Mandiant recently announced OpenIOC, “an extensible XML schema that enables you to describe the technical characteristics that identify a known threat, an attacker’s methodology, or other evidence of compromise.” For example, you might have an IOC listing something as simple as a set of MD5 hashes and file names, or as complex as descriptors of the structure of a particular executable (PE file. The schema includes terms for network indicators as well, like URIs, IP addresses, and strings in network traffic.
Those of us who react to threats every day already know we need to get better at sharing threat intel and acting on it quickly. A number of industry and other organizations exist that help get these data out to folks who can use it, but often the intel comes in the form of a human-written. This means that systems can’t parse the data easily, and in fact the communication sometimes has significant ambiguity on it. When systems and tools can’t parse the data, not only does that introduce delays into the detection process, it also makes validation difficult. So sometimes we get notified of malware with the MD5 sum “d41d8cd98f00b204e9800998ecf8427e” (the hash of the zero or null string), or of “http://google.com?webhp&hl=en”. Both of these have happened to me in the last few months, and while that’s simple human error, allowing tools to do some basic sanity checks would help with this.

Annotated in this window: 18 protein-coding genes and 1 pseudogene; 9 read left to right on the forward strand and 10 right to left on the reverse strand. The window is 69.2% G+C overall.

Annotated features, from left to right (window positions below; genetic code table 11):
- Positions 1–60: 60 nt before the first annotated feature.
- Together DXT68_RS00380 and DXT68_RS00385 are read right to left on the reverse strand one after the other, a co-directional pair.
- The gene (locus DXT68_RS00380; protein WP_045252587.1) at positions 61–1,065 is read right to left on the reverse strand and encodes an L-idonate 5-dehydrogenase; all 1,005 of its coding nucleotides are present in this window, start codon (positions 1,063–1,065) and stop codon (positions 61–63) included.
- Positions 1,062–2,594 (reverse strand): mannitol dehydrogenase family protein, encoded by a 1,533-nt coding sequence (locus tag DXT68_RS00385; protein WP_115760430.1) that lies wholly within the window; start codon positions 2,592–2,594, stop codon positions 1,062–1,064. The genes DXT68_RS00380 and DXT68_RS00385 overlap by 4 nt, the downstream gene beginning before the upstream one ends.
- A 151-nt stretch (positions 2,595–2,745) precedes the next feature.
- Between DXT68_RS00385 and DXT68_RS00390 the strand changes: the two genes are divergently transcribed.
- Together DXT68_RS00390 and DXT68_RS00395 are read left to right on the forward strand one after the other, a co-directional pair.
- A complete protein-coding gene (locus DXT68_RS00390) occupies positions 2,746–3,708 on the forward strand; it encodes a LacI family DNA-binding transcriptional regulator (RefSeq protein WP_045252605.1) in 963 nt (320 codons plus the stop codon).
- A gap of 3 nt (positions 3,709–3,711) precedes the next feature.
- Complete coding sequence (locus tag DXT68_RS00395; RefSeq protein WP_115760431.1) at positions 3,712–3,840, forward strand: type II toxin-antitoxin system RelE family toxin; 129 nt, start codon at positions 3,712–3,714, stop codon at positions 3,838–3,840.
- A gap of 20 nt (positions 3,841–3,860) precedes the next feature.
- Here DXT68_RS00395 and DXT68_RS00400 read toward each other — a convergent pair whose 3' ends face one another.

This, of course, shows up the weakness with OpenIOC: a classic chicken and egg problem. The XML files don’t serve much purpose until tools can read them, but at the moment the only tools that can read them come from Mandiant: their enterprise commercial product MIR and the
free no-cost IOC Finder. (Note that, while OpenIOC is released under the Apache 2 license and therefore qualifies as ‘free software‘, the same does not hold true for IOC Finder.)
For OpenIOC to work well, we need more tools and responders to support it. That could start with truly free tools like Splunk, Sleuthkit, and Snort, but I’d like to see large commercial tools like Arcsight, EnCase, and Sourcefire incorporate it as well. This applies as much to producing IOCs as it does to consuming them, by the way: if FireEye’s malware detection and analysis tools could export an IOC, detection across the network would become much more straightforward. But Mandiant, as much as I love many of the people who work there, has sort of a NIH problem: they like to blaze new trails and do cool new stuff, but working with other vendors has always seemed to stymie them as far as I can tell. Hopefully Doug Wilson, the new point man on OpenIOC, can turn that around.
OpenIOC can solve a key problem, but we will see whether anybody actually uses it to do so.